For seven years, back in 00s I worked in Kiev. Commuting there every other week. I know the city. I’ve walked the streets of that beautiful metropolis, marvelling in the history, culture and atmosphere of the roads where now people, many who are my friends, hide deep underground in metro stations and hidden shopping centres. It breaks my heart and I fear of the future for them.

So I went on Facebook hoping to ‘speak’ to some of these friends, and send support and whatever help a private message could bring. Just a few were posting odd pictures and prayers. Most were understandably silent.

And the silence was deafening.

As I was about to leave Facebook, I noticed at the top of my page a carousel of people’s faces. Facebook suggested I may know some of these, as we have mutual friends. 

Two of them I know are dead. 

One, a colleague in Ukraine who passed away with COVID, had sent me a friend request a while ago. I never replied or accepted. It made me very sad I hadn’t. I didn’t know what to do. Confirm the request, removing it didn’t feel respectful, so it’s sitting there waiting for me. 

The other person tragically passed away just before Christmas. I’d watched their funeral on YouTube from a distance. It seemed a grand celebration of a life just cut too short. A spouse read a poem I often read at the funerals I lead as a celebrant. I said my goodbyes to them online.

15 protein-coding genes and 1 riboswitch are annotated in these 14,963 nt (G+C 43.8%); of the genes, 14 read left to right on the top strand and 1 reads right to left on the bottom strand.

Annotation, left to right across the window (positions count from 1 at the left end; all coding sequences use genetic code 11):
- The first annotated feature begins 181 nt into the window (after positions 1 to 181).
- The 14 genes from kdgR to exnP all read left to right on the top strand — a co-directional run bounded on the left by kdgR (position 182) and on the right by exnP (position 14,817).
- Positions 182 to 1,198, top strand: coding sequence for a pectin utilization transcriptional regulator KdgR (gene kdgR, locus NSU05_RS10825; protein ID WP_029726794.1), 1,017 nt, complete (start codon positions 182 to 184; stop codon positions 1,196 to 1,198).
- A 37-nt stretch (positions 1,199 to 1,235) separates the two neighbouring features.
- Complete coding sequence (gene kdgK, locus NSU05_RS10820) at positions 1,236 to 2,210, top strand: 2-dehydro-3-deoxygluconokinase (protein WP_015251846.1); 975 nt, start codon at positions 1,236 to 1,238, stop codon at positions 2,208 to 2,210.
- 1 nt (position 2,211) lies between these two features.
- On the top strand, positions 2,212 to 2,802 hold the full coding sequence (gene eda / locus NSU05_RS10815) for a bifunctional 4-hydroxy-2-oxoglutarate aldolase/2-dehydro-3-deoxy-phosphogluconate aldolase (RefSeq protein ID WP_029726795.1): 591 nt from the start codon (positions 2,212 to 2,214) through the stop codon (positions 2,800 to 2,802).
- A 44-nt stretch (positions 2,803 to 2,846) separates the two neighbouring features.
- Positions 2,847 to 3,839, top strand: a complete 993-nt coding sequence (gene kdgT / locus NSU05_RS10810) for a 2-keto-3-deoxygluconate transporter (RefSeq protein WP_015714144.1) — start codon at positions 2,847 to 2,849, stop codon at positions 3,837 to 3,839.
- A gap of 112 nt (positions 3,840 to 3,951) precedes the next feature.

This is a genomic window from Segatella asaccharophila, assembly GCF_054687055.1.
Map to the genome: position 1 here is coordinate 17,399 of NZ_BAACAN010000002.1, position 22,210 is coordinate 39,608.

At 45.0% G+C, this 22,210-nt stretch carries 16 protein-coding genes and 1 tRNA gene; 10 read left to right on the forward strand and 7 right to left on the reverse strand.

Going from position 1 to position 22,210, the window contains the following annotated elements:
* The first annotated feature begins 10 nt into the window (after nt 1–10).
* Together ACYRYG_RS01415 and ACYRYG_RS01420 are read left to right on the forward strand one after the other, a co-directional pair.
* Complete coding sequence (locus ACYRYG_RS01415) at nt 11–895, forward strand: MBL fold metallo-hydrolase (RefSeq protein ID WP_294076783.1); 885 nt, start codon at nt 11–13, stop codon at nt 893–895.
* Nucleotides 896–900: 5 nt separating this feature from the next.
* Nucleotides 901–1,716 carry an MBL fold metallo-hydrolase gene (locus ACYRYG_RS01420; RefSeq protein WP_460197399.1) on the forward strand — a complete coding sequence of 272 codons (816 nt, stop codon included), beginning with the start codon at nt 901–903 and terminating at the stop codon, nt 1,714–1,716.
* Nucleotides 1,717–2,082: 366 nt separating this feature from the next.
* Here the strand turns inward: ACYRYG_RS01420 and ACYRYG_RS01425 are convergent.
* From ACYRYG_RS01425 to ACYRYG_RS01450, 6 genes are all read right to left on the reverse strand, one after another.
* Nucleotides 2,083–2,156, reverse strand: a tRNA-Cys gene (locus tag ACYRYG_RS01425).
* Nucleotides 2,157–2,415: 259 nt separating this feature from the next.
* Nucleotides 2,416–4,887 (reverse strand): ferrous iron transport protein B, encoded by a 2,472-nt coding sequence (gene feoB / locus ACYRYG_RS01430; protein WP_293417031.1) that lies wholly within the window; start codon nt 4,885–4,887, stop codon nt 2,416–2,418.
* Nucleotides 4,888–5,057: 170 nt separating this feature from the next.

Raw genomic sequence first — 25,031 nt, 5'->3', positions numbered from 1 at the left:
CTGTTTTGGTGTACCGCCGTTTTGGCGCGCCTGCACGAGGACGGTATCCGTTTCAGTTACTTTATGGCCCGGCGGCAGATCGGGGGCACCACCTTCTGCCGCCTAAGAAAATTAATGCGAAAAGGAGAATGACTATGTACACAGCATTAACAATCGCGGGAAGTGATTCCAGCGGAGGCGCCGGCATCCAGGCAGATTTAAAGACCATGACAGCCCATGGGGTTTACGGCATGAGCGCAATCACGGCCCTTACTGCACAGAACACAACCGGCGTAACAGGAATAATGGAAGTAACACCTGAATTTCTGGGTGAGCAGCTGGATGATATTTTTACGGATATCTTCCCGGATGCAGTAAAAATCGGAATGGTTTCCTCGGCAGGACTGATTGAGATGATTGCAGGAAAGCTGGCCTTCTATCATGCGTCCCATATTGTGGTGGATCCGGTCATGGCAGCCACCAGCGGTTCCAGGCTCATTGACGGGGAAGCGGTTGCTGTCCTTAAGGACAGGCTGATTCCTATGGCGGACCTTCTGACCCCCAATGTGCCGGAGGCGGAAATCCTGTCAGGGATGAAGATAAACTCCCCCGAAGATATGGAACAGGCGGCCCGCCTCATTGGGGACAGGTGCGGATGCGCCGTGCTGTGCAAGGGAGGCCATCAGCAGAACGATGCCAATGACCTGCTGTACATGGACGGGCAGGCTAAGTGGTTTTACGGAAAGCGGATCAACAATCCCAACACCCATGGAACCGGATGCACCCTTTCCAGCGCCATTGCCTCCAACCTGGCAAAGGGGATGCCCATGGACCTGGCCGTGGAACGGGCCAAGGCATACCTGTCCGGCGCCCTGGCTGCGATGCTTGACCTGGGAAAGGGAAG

It was a shock to see these two faces smiling back at me. After all, who posts an unhappy face on their Facebook profile? I’m sure, if I returned to looking at Facebook each day, it would soon tell me to wish them a happy birthday at some point. 

Both of their last posts were an updated profile picture just before they died. Both of their deaths were unexpected. So was the sight of these faces when I went on Facebook. It was disturbing. Very distressing.

They had memorialised neither profiles.

My friend in Ukraine was single and had no family left alive. I’m guessing nobody knew or could change that situation. The other, perhaps they have left the profile as it is. I’m not sure.

Two more lives digitally preserved in the Facebook Cemetery owned now by Meta - forever. 

This situation must happen millions of times a day. It will continue to happen - even more.

Makes me think telling the world about digital legacy is a cause to continue. 


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Interested in sharing your new product or service with readers of The Art of Memorialising? (check here)